Wednesday, February 25, 2009

Garden Preparation

It's that time of the year again! Pre-Spring and time to start thinking about and preparing your garden space.

First, select a sunny location that receives at least 6 hours of sunlight per day.
Second, be sure that area has a source of water nearby.

Then, it's time to prepare your space! Remove all large weeds, sod/grass, and large rocks from the garden area. Test your soil to determine it's pH content, salt concentration, and nutrient needs. Some County extension offices will run the tests, private testers are available in many areas, or you can buy an "at home" tester and do it yourself.

If you have sandy soil, it warms early in the Spring, allows a lot of drainage, and doesn't compact. Unfortunately, it also doesn't hold the necessary water and nutrients around the root zone.

If you have clay soil, it readily holds moisture, locks out air to the roots and is dense. Because of it's properties, the roots have difficulty growing very deeply, producing a smaller product.

If you have loam soil, it contains equal portions of sand, silt, and clay. It holds moisture and nutrients around the root zone and drains well to deliver oxygen to the roots.

To determine what type of soil you have, turn over a shovel full of dirt. If a handful can be squeezed and it doesn't stick together, it is sandy. If the handful forms a sticky ball that doesn't easily come apart, then you got clay. If the handful forms a ball that crumbles easily and isn't sticky, then loam is your soil. Of course, you can have a combination soil too so don't rule that out.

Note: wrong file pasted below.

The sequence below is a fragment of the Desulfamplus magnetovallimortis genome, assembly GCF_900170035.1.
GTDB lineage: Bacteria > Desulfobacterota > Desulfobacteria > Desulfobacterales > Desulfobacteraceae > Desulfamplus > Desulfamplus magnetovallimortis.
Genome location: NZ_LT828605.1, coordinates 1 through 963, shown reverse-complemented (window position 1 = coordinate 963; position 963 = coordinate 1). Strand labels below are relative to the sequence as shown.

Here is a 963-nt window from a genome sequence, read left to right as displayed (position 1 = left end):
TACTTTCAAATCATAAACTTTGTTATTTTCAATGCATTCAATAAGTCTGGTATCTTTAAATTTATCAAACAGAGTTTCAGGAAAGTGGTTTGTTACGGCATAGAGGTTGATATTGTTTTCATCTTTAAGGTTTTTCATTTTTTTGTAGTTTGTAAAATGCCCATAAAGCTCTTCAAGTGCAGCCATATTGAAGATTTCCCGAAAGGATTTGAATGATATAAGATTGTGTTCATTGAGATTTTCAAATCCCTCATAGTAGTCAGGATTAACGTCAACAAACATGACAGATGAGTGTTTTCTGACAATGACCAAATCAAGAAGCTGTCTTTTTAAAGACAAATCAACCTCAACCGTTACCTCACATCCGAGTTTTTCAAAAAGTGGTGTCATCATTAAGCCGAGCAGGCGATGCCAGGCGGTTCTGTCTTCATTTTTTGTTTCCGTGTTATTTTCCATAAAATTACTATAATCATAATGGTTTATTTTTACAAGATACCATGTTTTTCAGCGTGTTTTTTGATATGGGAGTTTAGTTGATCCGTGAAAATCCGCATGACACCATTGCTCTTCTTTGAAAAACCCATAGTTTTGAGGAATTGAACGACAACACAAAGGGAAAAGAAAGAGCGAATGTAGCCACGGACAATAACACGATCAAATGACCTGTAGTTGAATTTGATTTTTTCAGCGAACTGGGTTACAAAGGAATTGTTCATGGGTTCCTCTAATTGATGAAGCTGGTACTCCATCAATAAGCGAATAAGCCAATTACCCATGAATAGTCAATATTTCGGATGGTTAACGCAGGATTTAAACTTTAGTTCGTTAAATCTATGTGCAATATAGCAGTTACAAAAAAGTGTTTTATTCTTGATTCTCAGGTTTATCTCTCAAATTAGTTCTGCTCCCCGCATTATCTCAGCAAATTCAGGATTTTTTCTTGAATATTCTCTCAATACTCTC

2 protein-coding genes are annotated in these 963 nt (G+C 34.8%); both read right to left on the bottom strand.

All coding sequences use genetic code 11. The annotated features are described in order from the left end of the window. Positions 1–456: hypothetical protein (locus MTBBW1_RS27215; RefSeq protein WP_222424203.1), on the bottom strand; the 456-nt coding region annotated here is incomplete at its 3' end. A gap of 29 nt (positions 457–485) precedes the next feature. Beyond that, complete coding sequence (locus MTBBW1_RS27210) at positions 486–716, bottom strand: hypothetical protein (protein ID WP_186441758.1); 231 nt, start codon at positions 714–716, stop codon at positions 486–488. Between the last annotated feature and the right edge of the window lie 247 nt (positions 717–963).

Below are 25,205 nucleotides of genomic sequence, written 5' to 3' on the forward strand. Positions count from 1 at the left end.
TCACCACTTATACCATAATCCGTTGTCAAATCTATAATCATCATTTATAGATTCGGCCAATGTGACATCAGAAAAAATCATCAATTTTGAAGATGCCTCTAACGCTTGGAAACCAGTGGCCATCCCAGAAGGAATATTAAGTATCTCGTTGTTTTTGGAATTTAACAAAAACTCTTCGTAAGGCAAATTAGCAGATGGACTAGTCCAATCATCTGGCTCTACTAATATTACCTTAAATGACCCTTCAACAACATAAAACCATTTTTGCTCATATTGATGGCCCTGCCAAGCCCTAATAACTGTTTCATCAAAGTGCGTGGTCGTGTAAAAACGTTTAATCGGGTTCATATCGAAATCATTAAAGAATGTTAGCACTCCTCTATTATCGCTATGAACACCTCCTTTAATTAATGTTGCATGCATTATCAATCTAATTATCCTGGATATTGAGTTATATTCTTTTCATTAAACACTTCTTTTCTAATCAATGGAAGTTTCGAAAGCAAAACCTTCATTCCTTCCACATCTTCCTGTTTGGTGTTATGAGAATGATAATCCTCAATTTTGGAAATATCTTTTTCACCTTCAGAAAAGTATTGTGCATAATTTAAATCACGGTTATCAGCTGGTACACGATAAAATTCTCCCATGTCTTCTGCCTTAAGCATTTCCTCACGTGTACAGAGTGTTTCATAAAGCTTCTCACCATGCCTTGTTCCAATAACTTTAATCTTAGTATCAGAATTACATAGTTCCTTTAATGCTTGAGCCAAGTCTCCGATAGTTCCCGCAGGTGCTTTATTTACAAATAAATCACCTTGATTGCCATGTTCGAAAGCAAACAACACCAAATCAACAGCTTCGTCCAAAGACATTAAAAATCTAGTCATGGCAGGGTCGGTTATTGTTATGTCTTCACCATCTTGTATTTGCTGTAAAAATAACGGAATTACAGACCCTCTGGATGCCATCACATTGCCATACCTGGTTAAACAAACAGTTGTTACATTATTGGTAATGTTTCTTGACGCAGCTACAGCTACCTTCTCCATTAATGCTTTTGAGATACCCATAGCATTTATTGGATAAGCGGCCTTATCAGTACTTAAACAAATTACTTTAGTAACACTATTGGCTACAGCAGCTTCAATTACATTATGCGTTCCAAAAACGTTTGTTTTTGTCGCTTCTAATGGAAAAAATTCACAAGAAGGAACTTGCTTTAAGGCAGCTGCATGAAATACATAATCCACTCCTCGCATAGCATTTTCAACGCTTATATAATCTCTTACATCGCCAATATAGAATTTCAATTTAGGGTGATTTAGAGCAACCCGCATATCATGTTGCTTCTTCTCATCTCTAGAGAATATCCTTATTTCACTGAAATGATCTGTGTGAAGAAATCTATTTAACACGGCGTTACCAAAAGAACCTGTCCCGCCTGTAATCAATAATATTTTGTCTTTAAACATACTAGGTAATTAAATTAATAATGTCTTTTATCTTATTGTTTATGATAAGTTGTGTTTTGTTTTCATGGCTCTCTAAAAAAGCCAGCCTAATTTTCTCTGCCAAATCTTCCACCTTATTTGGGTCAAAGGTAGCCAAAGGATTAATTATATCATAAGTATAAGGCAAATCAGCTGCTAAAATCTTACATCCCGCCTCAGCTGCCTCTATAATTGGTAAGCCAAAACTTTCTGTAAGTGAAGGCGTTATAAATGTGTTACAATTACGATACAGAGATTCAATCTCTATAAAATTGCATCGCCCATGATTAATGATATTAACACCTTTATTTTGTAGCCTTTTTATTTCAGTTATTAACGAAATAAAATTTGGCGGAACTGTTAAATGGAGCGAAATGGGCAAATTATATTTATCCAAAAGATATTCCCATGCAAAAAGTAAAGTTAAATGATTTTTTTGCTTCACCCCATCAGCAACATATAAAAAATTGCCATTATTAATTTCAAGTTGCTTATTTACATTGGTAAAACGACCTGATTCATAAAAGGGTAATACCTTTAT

Soil should be 5% organic matter. Straw, twigs, leaves, peat moss, sawdust, grass clippings, manure are a few examples. Spread the organic matter 2 - 3" thick over the area and then incorporate it 6 - 8" deep.

Do NOT add sand to clay soil in an effort to improve drainage - the two mix and form a low grade cement instead!

Do NOT at peat moss to clay soil - they both hold water and you will end up with too much water.

Add nitrogen fertilizer to the organic matter to aid in the decomposing process. You will add more fertilizer later on also.

If your soil is acidic, add lime, gypsum or dolomite per the package directions.

If your soil is alkaline, add iron sulfate or ground sulphur. Iron sulfate will change the pH quicker, but also breaks down quicker. Ground sulphur will stay in the ground for years.

When your soil is dry enough, it's time to start tilling it. Take a handful of soil from about 3 - 4" down and compress it into a ball. Drop it on a hard surface and if it shatters, the soil can be worked. Till as deeply as possible to break up the soil. Try not to go the same depth each year or you run the risk of creating a "hardpan layer" just below the tilling depth. This layer, or floor, is where water accumulates and cannot soak through. Plants don't grow well unless this "floor" is broken through.

Next: Compost and Mulch


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